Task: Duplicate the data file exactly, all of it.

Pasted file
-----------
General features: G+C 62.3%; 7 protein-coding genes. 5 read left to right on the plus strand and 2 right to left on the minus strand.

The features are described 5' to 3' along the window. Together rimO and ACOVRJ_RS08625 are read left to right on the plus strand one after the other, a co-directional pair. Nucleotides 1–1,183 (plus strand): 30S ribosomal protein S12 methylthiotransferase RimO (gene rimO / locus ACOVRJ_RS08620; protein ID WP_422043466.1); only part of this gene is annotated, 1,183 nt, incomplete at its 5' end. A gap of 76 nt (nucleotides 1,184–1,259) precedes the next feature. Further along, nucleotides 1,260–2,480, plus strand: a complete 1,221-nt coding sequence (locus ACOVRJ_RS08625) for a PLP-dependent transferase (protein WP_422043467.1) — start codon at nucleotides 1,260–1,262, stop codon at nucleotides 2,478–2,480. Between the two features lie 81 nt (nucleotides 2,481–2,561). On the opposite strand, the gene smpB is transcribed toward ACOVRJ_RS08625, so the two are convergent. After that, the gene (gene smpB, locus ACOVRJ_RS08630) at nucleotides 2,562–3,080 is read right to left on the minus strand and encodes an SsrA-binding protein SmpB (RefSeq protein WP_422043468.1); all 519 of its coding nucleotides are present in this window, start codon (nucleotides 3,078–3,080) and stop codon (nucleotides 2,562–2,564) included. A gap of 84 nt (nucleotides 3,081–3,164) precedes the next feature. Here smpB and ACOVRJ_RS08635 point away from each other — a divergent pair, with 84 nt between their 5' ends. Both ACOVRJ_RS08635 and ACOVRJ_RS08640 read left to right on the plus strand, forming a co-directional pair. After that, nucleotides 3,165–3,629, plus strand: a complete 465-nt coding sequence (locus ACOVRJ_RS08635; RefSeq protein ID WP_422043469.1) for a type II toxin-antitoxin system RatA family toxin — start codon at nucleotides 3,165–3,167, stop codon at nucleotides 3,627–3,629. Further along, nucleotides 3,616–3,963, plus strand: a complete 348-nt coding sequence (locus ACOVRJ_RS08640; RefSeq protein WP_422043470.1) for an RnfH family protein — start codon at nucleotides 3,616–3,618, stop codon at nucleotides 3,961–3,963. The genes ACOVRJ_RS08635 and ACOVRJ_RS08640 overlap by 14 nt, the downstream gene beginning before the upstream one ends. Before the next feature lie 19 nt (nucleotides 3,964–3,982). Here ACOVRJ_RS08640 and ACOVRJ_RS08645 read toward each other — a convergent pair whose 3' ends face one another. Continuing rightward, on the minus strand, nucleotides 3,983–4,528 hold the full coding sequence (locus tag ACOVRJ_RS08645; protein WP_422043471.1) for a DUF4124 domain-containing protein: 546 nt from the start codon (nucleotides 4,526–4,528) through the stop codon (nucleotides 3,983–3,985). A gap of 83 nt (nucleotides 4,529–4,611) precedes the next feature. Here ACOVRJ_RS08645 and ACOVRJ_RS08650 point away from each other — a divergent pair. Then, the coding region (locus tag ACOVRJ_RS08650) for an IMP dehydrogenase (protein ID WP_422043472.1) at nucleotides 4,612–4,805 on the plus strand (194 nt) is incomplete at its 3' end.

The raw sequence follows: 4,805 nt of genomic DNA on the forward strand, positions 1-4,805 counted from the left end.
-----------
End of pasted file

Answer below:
General features: G+C 62.3%; 7 protein-coding genes. 5 read left to right on the plus strand and 2 right to left on the minus strand.

The features are described 5' to 3' along the window. Together rimO and ACOVRJ_RS08625 are read left to right on the plus strand one after the other, a co-directional pair. Nucleotides 1–1,183 (plus strand): 30S ribosomal protein S12 methylthiotransferase RimO (gene rimO / locus ACOVRJ_RS08620; protein ID WP_422043466.1); only part of this gene is annotated, 1,183 nt, incomplete at its 5' end. A gap of 76 nt (nucleotides 1,184–1,259) precedes the next feature. Further along, nucleotides 1,260–2,480, plus strand: a complete 1,221-nt coding sequence (locus ACOVRJ_RS08625) for a PLP-dependent transferase (protein WP_422043467.1) — start codon at nucleotides 1,260–1,262, stop codon at nucleotides 2,478–2,480. Between the two features lie 81 nt (nucleotides 2,481–2,561). On the opposite strand, the gene smpB is transcribed toward ACOVRJ_RS08625, so the two are convergent. After that, the gene (gene smpB, locus ACOVRJ_RS08630) at nucleotides 2,562–3,080 is read right to left on the minus strand and encodes an SsrA-binding protein SmpB (RefSeq protein WP_422043468.1); all 519 of its coding nucleotides are present in this window, start codon (nucleotides 3,078–3,080) and stop codon (nucleotides 2,562–2,564) included. A gap of 84 nt (nucleotides 3,081–3,164) precedes the next feature. Here smpB and ACOVRJ_RS08635 point away from each other — a divergent pair, with 84 nt between their 5' ends. Both ACOVRJ_RS08635 and ACOVRJ_RS08640 read left to right on the plus strand, forming a co-directional pair. After that, nucleotides 3,165–3,629, plus strand: a complete 465-nt coding sequence (locus ACOVRJ_RS08635; RefSeq protein ID WP_422043469.1) for a type II toxin-antitoxin system RatA family toxin — start codon at nucleotides 3,165–3,167, stop codon at nucleotides 3,627–3,629. Further along, nucleotides 3,616–3,963, plus strand: a complete 348-nt coding sequence (locus ACOVRJ_RS08640; RefSeq protein WP_422043470.1) for an RnfH family protein — start codon at nucleotides 3,616–3,618, stop codon at nucleotides 3,961–3,963. The genes ACOVRJ_RS08635 and ACOVRJ_RS08640 overlap by 14 nt, the downstream gene beginning before the upstream one ends. Before the next feature lie 19 nt (nucleotides 3,964–3,982). Here ACOVRJ_RS08640 and ACOVRJ_RS08645 read toward each other — a convergent pair whose 3' ends face one another. Continuing rightward, on the minus strand, nucleotides 3,983–4,528 hold the full coding sequence (locus tag ACOVRJ_RS08645; protein WP_422043471.1) for a DUF4124 domain-containing protein: 546 nt from the start codon (nucleotides 4,526–4,528) through the stop codon (nucleotides 3,983–3,985). A gap of 83 nt (nucleotides 4,529–4,611) precedes the next feature. Here ACOVRJ_RS08645 and ACOVRJ_RS08650 point away from each other — a divergent pair. Then, the coding region (locus tag ACOVRJ_RS08650) for an IMP dehydrogenase (protein ID WP_422043472.1) at nucleotides 4,612–4,805 on the plus strand (194 nt) is incomplete at its 3' end.

The raw sequence follows: 4,805 nt of genomic DNA on the forward strand, positions 1-4,805 counted from the left end.